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Geographic Variation in Fox Squirrels (Sciurus niger) and Gray Squirrels (S. carolinensis) of the Lower Mississippi River Valley

Nancy D. Moncrief
Journal of Mammalogy
Vol. 74, No. 3 (Aug., 1993), pp. 547-576
DOI: 10.2307/1382275
Stable URL: http://www.jstor.org/stable/1382275
Page Count: 30
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Since scans are not currently available to screen readers, please contact JSTOR User Support for access. We'll provide a PDF copy for your screen reader.
Geographic Variation in Fox Squirrels (Sciurus niger) and Gray Squirrels (S. carolinensis) of the Lower Mississippi River Valley
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Abstract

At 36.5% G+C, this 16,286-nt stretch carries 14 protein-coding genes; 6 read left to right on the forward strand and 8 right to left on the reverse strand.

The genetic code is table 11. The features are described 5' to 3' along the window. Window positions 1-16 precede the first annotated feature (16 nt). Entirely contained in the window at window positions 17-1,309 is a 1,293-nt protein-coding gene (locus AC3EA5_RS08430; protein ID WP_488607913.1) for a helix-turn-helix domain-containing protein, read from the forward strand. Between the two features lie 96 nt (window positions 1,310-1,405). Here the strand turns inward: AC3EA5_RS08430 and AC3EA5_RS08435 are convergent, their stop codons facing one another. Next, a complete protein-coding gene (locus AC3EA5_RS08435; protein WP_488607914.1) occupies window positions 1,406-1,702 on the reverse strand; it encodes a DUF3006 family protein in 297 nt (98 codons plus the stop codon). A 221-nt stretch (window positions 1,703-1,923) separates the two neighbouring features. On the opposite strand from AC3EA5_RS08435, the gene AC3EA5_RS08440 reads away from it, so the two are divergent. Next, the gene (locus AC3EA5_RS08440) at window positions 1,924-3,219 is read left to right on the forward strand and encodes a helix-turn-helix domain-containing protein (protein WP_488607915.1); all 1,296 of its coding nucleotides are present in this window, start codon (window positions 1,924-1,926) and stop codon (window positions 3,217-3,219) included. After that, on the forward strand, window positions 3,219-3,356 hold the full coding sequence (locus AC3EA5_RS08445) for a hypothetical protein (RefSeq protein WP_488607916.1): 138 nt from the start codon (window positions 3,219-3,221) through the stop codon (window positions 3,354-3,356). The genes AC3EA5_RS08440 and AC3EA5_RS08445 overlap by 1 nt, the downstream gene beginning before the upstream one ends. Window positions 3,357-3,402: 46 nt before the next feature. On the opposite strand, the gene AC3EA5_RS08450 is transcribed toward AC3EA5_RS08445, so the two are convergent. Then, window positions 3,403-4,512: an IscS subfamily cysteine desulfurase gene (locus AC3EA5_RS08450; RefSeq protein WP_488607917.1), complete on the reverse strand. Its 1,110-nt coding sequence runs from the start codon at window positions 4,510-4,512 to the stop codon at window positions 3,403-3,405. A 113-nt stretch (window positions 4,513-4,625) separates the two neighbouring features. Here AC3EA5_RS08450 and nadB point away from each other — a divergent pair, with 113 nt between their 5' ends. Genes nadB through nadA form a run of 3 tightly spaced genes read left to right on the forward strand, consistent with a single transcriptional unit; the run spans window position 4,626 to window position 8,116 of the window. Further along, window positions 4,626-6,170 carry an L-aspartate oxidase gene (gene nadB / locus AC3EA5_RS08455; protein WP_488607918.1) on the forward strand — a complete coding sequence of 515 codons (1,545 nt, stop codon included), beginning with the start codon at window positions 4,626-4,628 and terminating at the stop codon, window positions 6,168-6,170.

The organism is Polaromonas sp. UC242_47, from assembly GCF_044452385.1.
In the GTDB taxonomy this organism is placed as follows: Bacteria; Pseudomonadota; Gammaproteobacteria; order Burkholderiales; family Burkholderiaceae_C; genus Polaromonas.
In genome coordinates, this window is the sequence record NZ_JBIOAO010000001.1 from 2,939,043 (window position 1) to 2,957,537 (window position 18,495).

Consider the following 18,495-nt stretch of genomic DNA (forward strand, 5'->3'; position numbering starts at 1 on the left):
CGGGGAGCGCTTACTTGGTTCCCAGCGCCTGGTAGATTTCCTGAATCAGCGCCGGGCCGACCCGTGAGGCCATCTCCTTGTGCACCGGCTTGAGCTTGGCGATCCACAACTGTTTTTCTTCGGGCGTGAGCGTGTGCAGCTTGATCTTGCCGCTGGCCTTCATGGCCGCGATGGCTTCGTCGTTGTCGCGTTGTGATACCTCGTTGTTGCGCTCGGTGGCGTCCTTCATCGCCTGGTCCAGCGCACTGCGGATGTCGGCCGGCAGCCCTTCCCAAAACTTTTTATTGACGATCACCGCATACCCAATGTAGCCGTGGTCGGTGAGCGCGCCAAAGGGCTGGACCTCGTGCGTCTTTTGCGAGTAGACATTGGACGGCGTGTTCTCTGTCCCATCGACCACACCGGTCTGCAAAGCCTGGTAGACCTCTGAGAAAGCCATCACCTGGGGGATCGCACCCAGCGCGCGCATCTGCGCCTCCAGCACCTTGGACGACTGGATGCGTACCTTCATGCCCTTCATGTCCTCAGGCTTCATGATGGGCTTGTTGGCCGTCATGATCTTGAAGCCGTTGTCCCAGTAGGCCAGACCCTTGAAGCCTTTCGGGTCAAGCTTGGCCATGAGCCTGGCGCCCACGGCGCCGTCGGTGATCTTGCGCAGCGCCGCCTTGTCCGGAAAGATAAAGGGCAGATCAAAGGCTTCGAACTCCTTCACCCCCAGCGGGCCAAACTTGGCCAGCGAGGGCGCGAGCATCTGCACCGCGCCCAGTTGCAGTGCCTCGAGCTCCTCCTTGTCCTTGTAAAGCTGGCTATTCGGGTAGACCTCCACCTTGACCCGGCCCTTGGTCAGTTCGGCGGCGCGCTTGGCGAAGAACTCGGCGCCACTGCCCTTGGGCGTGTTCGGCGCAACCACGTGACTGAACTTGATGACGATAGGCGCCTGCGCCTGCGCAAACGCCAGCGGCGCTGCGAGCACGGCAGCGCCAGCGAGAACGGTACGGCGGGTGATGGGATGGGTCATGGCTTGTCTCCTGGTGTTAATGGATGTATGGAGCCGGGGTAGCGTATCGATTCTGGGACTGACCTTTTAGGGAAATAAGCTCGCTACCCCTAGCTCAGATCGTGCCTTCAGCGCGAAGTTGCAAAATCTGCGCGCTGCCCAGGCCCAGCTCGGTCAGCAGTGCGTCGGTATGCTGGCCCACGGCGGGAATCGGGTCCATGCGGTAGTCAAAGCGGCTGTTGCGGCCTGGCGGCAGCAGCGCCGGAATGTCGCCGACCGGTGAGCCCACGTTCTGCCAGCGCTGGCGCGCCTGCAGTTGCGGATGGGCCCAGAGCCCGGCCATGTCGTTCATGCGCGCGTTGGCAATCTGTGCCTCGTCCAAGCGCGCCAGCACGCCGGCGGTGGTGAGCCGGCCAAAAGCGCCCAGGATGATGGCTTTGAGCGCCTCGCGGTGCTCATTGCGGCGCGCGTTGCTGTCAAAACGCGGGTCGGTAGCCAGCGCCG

Geographic variation was studied in fox squirrels (Sciurus niger) and gray squirrels (S. carolinensis) by comparing patterns of differentiation within and between these two sympatric species in the lower Mississippi River valley. Geographic patterns of variation were apparent in the morphology and allozymes of both species. Patterns of differentiation in morphologic and allozymic characters are similar between species; however, morphologic variation is not congruent with allozymic variation within either species. Fox squirrels and gray squirrels vary morphologically in that, within each species, individuals inhabiting the Mississippi River floodplain and delta region are smaller than animals from adjacent areas. Allozyme analyses revealed that within each species, there are differences among eastern and western populations, as defined by their geographic location relative to the present channel of the Mississippi River. This study provides considerable evidence that the lower Mississippi River has influenced morphologic differentiation in fox squirrels and gray squirrels and that the river has impeded (and may still impede) gene flow in these species.

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